Wether you are a Sales Leader, Sales Manager, Sales Director or other similar position, and you are responsible for the success of a sales team, the faster you understand that “managing” is only half of your job, and coaching, mentoring, and developing your people the other half, the sooner you’ll be in the right track for sustainable success.
Success in a sales team is defined by sustainable performance. And performance is driven by no other thing than behaviour. Your role as a sales leader then, can be understood as driving those behaviours that produce the desired results.
Some sales leaders I’ve known are very effective in directing, and actually managing people, but when it comes to coaching and mentoring they are weaker. There may be several reasons for that, of course, including the idea that this new “coaching” trend (well, if something from the 90s is new), they have not really taken it into serious consideration.
As millennials, and younger generations enter the sales-force everywhere, turns out that, what worked for previous generations does not as much any more. As values shift, people prefer, expect and even demand that their leaders actually lead with legitimate (as opposed to imposed) authority.
In practical terms, the challenge is that to understand coaching you have to understand, among other things behavioural psychology, or in simple terms: behaviour, and that is (book) psychology, a topic that doesn’t show that often in the standard management playbook.
Before taking action let’s agree on two concepts:
Reinforcement. It occurs related to an act, and increases the possibility that the act will occur again.
A behaviour has different features: intensity, frequency, rate, duration, persistence, even shape or form.
- Pay attention. If you act upon premature and incomplete information, chances are you’ll make more mistakes. Watch, listen, get curious by what your team does, what they say, what they don’t, why, how, and what specific results their behaviours produce. Patterns, you must get great at seeing patterns as one time or isolated behaviours may have a fully different meaning.
- Prioritize and Plan . What are the most important behaviours that have to be increased? Which ones diminished or extinguished? What is what you want to modify? the intensity? the frequency? the duration…? Start with a big one? Start with a small one? Your pick.
- Ignore poor performance but reward good performance immediately. Why ignoring it? If you say something like: Noo, you’re doing it wrong..! You are actually punishing the effort, a very non-strategic thing to do.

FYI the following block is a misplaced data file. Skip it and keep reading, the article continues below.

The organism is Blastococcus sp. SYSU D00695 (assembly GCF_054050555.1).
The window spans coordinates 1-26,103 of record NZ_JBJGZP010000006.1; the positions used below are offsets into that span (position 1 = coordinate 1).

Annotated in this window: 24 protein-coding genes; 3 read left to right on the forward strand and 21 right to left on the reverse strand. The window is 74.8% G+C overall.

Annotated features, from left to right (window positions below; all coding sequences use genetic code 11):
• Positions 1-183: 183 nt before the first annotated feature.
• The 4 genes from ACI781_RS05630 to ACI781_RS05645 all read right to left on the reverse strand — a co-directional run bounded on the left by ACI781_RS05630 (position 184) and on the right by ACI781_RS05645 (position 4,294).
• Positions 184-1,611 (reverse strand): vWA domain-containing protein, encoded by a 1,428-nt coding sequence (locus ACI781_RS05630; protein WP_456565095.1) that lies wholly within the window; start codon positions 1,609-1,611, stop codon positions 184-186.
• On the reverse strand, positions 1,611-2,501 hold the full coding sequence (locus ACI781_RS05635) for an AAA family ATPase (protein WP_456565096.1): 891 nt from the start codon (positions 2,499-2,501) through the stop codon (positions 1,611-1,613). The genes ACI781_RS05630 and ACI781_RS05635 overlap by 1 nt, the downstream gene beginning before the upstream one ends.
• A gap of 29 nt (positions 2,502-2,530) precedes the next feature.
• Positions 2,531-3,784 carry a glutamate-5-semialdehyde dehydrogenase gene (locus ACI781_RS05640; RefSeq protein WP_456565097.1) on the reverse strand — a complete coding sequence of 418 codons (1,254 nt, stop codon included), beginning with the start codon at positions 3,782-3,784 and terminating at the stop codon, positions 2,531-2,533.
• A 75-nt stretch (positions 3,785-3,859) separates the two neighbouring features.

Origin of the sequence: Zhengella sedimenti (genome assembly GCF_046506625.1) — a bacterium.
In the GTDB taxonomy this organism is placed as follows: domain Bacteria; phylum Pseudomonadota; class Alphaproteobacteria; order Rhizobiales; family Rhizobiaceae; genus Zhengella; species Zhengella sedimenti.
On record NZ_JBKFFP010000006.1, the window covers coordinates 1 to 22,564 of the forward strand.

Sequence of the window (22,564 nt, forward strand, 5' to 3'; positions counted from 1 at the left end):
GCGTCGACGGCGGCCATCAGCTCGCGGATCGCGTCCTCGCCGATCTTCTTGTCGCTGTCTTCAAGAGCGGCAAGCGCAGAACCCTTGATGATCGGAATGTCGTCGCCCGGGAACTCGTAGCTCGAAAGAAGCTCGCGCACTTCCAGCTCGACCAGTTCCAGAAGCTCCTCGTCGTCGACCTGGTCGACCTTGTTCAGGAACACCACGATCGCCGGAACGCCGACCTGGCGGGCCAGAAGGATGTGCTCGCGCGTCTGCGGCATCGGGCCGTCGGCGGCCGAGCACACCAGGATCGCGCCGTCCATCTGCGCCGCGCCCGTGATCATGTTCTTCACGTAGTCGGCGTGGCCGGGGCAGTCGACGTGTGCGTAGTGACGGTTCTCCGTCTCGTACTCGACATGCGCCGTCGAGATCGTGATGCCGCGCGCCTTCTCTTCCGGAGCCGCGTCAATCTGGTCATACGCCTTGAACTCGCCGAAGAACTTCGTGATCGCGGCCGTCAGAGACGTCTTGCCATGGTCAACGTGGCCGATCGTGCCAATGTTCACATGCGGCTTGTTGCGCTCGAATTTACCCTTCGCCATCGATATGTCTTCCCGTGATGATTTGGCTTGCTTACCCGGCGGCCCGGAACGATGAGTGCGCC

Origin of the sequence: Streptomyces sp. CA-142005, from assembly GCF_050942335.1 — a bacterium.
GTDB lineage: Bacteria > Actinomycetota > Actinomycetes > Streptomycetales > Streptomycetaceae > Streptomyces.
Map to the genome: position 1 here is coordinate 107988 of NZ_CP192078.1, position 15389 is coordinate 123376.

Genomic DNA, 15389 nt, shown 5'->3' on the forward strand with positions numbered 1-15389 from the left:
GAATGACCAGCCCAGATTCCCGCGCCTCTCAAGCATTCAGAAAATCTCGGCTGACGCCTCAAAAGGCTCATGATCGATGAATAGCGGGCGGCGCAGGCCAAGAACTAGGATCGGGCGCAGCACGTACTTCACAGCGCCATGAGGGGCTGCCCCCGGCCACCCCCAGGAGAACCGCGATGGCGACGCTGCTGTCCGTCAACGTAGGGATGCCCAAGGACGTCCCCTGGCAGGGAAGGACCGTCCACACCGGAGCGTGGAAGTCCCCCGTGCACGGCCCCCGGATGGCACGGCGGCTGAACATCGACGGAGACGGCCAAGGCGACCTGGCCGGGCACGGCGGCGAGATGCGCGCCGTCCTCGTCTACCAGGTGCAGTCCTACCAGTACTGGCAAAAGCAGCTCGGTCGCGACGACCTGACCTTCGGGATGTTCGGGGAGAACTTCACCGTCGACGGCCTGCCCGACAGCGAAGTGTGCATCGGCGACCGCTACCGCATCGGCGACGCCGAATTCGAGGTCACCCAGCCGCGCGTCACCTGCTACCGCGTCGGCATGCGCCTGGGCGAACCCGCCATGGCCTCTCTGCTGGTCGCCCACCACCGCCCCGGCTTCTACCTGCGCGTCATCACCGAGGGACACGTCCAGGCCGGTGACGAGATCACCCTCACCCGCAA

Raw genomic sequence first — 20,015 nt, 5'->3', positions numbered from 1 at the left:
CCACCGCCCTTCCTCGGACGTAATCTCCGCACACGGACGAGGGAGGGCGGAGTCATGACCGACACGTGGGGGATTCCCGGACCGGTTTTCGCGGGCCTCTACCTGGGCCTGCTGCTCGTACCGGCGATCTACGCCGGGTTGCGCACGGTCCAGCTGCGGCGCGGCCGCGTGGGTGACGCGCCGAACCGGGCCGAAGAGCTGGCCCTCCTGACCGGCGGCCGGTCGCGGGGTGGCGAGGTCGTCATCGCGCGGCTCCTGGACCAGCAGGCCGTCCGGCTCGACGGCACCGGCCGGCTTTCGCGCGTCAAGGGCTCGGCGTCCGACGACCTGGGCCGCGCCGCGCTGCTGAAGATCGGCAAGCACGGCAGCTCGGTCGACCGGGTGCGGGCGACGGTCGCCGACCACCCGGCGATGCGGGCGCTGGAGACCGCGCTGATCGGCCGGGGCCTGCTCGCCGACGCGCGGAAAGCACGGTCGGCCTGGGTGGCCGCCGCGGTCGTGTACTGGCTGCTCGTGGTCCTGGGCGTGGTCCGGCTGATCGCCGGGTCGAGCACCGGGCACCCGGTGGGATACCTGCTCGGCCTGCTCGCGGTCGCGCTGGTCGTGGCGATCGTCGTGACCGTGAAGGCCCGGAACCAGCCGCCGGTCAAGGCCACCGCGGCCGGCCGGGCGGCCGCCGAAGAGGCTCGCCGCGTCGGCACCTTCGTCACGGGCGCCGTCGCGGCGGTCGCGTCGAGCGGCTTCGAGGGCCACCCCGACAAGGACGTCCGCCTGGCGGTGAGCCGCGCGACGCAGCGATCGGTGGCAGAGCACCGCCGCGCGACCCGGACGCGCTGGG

- Small reinforcements are ok, provided there is a strong behaviour-reinforcement correlation. Don’t worry, you don’t need to organize a parade every time, however the reinforcement has to be acknowledged by your peer.
- Think of modelling a behaviour by reinforcing the stages, aspects, and small parts that constitute a greater behaviour. For example, if your approach is to only give positive reinforcement when somebody on your team wins or loses a deal, you are totally missing out in terms of the impact that you could achieve. How about reinforcement when somebody makes a great first call, when somebody writes a cool email, when somebody finally gets a hard meeting, or performs a great negotiation…
- From reinforcing to learning: include the why. When reinforcing a behaviour include specific feedback in the form of a question: Do you know why I’m reinforcing this behaviour? (or congratulating you?), In the form of a statement:: I’m congratulating you because this and that. Including the why in your reinforcement, and being clear and specific is what will make it stick. Remember that people that have the most impact in our lives are the ones that teach us something, or help us learn things.
- Don’t be so naive that you think you don’t need to keep a log on this. Track and document progress of individuals, learn from what you do, this is fantastic material for decision making, for performance reviews (including yours), for onboarding processes, for team-building activities and brainstorming, and definitely for making a strong and positive impact in your team. Oops, if you think keeping a log is too much work, it is too time consuming, or it won’t pay off, you are totally missing out, or you are a bit too much in the evidence only learner, right? ” I have not seen this work, hence I don’t think it works”. If that is the case, it will be great if you risk it, take a leap of faith, embrace testing (we call it lean these days), and give it a chance. Its about yours and your team success.
Try it, practice and iterate, make it yours… coach your team to the top and good selling, great customer onboarding, and success!
By the way, this article is about Revenue, and Revenue Generation, and we’re discussing a business model here.